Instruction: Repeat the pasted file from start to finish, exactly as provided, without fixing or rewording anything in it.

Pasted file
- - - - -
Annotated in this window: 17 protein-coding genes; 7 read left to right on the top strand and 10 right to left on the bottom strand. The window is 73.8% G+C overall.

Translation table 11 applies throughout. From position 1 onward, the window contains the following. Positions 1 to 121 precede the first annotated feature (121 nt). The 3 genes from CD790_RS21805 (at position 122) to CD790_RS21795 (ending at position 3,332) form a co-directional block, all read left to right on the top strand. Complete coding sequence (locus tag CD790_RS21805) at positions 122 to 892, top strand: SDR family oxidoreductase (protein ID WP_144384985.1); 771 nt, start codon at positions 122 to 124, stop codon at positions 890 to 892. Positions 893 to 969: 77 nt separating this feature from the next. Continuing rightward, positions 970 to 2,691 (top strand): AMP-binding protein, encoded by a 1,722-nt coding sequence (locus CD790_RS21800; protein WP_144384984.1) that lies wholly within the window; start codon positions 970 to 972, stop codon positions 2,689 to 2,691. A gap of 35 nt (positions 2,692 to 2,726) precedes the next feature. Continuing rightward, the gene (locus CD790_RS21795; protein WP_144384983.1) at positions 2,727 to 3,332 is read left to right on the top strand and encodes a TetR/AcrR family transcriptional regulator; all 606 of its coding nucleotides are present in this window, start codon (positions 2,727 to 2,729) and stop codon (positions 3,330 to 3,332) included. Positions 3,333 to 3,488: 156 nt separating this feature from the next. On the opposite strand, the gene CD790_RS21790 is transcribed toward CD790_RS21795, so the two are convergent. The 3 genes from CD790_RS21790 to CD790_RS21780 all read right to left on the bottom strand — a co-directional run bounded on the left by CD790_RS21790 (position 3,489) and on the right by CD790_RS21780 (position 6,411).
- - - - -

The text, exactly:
Annotated in this window: 17 protein-coding genes; 7 read left to right on the top strand and 10 right to left on the bottom strand. The window is 73.8% G+C overall.

Translation table 11 applies throughout. From position 1 onward, the window contains the following. Positions 1 to 121 precede the first annotated feature (121 nt). The 3 genes from CD790_RS21805 (at position 122) to CD790_RS21795 (ending at position 3,332) form a co-directional block, all read left to right on the top strand. Complete coding sequence (locus tag CD790_RS21805) at positions 122 to 892, top strand: SDR family oxidoreductase (protein ID WP_144384985.1); 771 nt, start codon at positions 122 to 124, stop codon at positions 890 to 892. Positions 893 to 969: 77 nt separating this feature from the next. Continuing rightward, positions 970 to 2,691 (top strand): AMP-binding protein, encoded by a 1,722-nt coding sequence (locus CD790_RS21800; protein WP_144384984.1) that lies wholly within the window; start codon positions 970 to 972, stop codon positions 2,689 to 2,691. A gap of 35 nt (positions 2,692 to 2,726) precedes the next feature. Continuing rightward, the gene (locus CD790_RS21795; protein WP_144384983.1) at positions 2,727 to 3,332 is read left to right on the top strand and encodes a TetR/AcrR family transcriptional regulator; all 606 of its coding nucleotides are present in this window, start codon (positions 2,727 to 2,729) and stop codon (positions 3,330 to 3,332) included. Positions 3,333 to 3,488: 156 nt separating this feature from the next. On the opposite strand, the gene CD790_RS21790 is transcribed toward CD790_RS21795, so the two are convergent. The 3 genes from CD790_RS21790 to CD790_RS21780 all read right to left on the bottom strand — a co-directional run bounded on the left by CD790_RS21790 (position 3,489) and on the right by CD790_RS21780 (position 6,411).